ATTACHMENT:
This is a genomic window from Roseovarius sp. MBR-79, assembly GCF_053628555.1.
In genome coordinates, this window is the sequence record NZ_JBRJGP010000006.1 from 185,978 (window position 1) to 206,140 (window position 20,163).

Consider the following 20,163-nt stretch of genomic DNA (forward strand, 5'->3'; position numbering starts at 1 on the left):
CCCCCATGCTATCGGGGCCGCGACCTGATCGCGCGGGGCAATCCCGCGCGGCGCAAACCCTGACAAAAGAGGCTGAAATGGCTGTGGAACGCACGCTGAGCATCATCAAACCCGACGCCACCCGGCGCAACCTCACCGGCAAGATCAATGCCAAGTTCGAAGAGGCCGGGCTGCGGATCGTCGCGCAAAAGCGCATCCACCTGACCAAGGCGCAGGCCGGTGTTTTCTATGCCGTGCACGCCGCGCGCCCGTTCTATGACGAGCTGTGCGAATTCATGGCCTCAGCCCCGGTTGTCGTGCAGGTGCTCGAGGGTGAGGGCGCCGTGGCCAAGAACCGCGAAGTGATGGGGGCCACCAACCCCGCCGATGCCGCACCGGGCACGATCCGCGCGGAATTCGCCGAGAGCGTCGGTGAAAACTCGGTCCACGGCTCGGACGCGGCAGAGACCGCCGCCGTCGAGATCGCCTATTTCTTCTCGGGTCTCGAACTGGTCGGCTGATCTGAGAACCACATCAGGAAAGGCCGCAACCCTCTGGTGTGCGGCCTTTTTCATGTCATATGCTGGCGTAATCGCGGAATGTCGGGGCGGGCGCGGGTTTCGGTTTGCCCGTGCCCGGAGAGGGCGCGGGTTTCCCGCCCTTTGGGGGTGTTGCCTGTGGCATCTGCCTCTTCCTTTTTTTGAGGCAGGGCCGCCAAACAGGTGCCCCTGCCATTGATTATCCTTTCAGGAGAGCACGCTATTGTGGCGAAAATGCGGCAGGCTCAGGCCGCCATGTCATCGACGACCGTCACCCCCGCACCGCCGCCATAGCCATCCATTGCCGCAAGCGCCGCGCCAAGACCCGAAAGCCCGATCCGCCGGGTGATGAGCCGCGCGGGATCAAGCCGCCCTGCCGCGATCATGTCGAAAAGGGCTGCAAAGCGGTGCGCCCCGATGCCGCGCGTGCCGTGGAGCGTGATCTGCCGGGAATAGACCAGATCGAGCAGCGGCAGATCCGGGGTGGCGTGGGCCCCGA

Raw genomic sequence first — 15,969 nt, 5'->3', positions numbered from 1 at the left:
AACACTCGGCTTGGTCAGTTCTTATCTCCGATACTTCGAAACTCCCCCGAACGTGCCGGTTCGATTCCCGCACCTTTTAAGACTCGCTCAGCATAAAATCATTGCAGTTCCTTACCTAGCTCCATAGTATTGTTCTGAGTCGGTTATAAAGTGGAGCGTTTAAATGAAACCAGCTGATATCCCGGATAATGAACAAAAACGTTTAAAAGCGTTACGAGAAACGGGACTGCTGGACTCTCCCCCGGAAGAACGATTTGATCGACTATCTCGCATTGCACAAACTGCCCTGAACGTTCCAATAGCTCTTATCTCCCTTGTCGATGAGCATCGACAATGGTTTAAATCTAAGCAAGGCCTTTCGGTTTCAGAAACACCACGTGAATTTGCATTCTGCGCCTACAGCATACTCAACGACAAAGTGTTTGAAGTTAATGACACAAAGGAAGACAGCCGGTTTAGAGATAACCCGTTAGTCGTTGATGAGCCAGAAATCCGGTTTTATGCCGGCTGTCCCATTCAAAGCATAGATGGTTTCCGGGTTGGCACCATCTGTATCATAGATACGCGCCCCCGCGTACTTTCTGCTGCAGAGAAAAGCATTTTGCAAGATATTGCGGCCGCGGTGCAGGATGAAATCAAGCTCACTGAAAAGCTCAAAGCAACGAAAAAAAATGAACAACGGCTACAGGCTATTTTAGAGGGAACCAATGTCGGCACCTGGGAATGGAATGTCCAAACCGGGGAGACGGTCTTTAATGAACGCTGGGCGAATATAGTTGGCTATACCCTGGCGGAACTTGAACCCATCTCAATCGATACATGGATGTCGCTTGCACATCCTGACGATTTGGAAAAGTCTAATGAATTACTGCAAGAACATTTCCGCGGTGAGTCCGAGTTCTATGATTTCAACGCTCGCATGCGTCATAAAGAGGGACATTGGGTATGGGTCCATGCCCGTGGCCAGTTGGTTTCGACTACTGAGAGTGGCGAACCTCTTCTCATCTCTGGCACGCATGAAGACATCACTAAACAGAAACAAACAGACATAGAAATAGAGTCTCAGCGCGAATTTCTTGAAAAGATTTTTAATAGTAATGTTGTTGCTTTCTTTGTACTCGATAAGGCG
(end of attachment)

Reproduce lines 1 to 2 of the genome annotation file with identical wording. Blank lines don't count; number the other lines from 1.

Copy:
This is a genomic window from Roseovarius sp. MBR-79, assembly GCF_053628555.1.
In genome coordinates, this window is the sequence record NZ_JBRJGP010000006.1 from 185,978 (window position 1) to 206,140 (window position 20,163).